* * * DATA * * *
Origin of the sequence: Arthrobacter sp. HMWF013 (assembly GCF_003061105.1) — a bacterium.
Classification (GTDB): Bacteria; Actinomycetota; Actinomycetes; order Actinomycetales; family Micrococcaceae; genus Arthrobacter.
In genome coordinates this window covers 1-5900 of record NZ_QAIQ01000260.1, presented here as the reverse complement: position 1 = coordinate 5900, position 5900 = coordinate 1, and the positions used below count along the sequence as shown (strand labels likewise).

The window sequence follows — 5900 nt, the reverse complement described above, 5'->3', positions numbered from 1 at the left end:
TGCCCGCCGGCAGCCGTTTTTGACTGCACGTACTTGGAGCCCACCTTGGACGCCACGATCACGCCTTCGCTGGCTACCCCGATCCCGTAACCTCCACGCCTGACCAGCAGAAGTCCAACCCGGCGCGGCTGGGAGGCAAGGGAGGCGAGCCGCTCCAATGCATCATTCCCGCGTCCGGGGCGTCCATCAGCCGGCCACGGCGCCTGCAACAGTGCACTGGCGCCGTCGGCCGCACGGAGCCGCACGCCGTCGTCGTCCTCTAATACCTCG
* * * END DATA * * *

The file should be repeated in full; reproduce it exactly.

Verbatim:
Origin of the sequence: Arthrobacter sp. HMWF013 (assembly GCF_003061105.1) — a bacterium.
Classification (GTDB): Bacteria; Actinomycetota; Actinomycetes; order Actinomycetales; family Micrococcaceae; genus Arthrobacter.
In genome coordinates this window covers 1-5900 of record NZ_QAIQ01000260.1, presented here as the reverse complement: position 1 = coordinate 5900, position 5900 = coordinate 1, and the positions used below count along the sequence as shown (strand labels likewise).

The window sequence follows — 5900 nt, the reverse complement described above, 5'->3', positions numbered from 1 at the left end:
TGCCCGCCGGCAGCCGTTTTTGACTGCACGTACTTGGAGCCCACCTTGGACGCCACGATCACGCCTTCGCTGGCTACCCCGATCCCGTAACCTCCACGCCTGACCAGCAGAAGTCCAACCCGGCGCGGCTGGGAGGCAAGGGAGGCGAGCCGCTCCAATGCATCATTCCCGCGTCCGGGGCGTCCATCAGCCGGCCACGGCGCCTGCAACAGTGCACTGGCGCCGTCGGCCGCACGGAGCCGCACGCCGTCGTCGTCCTCTAATACCTCG